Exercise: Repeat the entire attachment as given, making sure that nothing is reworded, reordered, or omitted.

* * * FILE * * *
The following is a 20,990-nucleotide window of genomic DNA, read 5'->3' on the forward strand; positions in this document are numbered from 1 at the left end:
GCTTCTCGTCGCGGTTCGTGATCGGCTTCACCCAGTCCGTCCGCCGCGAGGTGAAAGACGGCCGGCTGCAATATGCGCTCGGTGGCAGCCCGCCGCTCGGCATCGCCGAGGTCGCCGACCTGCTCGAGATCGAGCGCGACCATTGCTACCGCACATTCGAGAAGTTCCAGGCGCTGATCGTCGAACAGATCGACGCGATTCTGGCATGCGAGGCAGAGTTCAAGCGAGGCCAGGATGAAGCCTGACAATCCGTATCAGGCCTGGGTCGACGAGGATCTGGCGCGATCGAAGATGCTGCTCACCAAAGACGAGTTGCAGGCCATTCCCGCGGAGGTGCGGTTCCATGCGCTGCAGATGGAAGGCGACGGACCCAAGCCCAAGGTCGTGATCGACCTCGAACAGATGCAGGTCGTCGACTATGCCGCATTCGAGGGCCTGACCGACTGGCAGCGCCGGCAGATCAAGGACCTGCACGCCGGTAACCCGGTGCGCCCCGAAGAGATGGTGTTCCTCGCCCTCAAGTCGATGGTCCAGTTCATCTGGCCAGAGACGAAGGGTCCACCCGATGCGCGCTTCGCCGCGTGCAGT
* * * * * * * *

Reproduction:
The following is a 20,990-nucleotide window of genomic DNA, read 5'->3' on the forward strand; positions in this document are numbered from 1 at the left end:
GCTTCTCGTCGCGGTTCGTGATCGGCTTCACCCAGTCCGTCCGCCGCGAGGTGAAAGACGGCCGGCTGCAATATGCGCTCGGTGGCAGCCCGCCGCTCGGCATCGCCGAGGTCGCCGACCTGCTCGAGATCGAGCGCGACCATTGCTACCGCACATTCGAGAAGTTCCAGGCGCTGATCGTCGAACAGATCGACGCGATTCTGGCATGCGAGGCAGAGTTCAAGCGAGGCCAGGATGAAGCCTGACAATCCGTATCAGGCCTGGGTCGACGAGGATCTGGCGCGATCGAAGATGCTGCTCACCAAAGACGAGTTGCAGGCCATTCCCGCGGAGGTGCGGTTCCATGCGCTGCAGATGGAAGGCGACGGACCCAAGCCCAAGGTCGTGATCGACCTCGAACAGATGCAGGTCGTCGACTATGCCGCATTCGAGGGCCTGACCGACTGGCAGCGCCGGCAGATCAAGGACCTGCACGCCGGTAACCCGGTGCGCCCCGAAGAGATGGTGTTCCTCGCCCTCAAGTCGATGGTCCAGTTCATCTGGCCAGAGACGAAGGGTCCACCCGATGCGCGCTTCGCCGCGTGCAGT